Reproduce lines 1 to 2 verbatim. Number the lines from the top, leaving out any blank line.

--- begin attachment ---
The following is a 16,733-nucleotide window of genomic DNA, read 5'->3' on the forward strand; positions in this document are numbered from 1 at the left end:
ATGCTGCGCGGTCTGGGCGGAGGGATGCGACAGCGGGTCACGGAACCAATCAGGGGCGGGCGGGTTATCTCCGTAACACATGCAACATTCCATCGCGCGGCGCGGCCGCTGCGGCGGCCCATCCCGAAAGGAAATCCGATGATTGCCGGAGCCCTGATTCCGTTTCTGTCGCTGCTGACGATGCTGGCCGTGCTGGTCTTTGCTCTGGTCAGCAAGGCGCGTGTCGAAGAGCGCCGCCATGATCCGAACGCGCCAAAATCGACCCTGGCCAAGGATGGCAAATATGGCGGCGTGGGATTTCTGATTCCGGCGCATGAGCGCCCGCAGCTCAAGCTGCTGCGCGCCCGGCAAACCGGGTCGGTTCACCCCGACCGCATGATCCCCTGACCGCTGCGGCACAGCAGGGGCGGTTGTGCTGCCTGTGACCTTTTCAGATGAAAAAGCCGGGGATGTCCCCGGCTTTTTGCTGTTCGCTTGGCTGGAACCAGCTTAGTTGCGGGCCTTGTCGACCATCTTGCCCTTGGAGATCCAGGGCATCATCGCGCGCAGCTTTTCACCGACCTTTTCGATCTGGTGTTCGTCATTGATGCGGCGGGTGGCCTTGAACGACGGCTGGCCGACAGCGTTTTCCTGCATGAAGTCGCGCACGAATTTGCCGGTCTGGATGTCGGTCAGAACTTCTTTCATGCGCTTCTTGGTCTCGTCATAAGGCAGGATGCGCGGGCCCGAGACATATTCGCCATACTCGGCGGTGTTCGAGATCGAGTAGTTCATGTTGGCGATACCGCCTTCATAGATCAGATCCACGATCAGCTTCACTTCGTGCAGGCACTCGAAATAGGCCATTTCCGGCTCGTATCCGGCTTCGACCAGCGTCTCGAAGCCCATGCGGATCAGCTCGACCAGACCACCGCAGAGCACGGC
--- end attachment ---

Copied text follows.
The following is a 16,733-nucleotide window of genomic DNA, read 5'->3' on the forward strand; positions in this document are numbered from 1 at the left end:
ATGCTGCGCGGTCTGGGCGGAGGGATGCGACAGCGGGTCACGGAACCAATCAGGGGCGGGCGGGTTATCTCCGTAACACATGCAACATTCCATCGCGCGGCGCGGCCGCTGCGGCGGCCCATCCCGAAAGGAAATCCGATGATTGCCGGAGCCCTGATTCCGTTTCTGTCGCTGCTGACGATGCTGGCCGTGCTGGTCTTTGCTCTGGTCAGCAAGGCGCGTGTCGAAGAGCGCCGCCATGATCCGAACGCGCCAAAATCGACCCTGGCCAAGGATGGCAAATATGGCGGCGTGGGATTTCTGATTCCGGCGCATGAGCGCCCGCAGCTCAAGCTGCTGCGCGCCCGGCAAACCGGGTCGGTTCACCCCGACCGCATGATCCCCTGACCGCTGCGGCACAGCAGGGGCGGTTGTGCTGCCTGTGACCTTTTCAGATGAAAAAGCCGGGGATGTCCCCGGCTTTTTGCTGTTCGCTTGGCTGGAACCAGCTTAGTTGCGGGCCTTGTCGACCATCTTGCCCTTGGAGATCCAGGGCATCATCGCGCGCAGCTTTTCACCGACCTTTTCGATCTGGTGTTCGTCATTGATGCGGCGGGTGGCCTTGAACGACGGCTGGCCGACAGCGTTTTCCTGCATGAAGTCGCGCACGAATTTGCCGGTCTGGATGTCGGTCAGAACTTCTTTCATGCGCTTCTTGGTCTCGTCATAAGGCAGGATGCGCGGGCCCGAGACATATTCGCCATACTCGGCGGTGTTCGAGATCGAGTAGTTCATGTTGGCGATACCGCCTTCATAGATCAGATCCACGATCAGCTTCACTTCGTGCAGGCACTCGAAATAGGCCATTTCCGGCTCGTATCCGGCTTCGACCAGCGTCTCGAAGCCCATGCGGATCAGCTCGACCAGACCACCGCAGAGCACGGC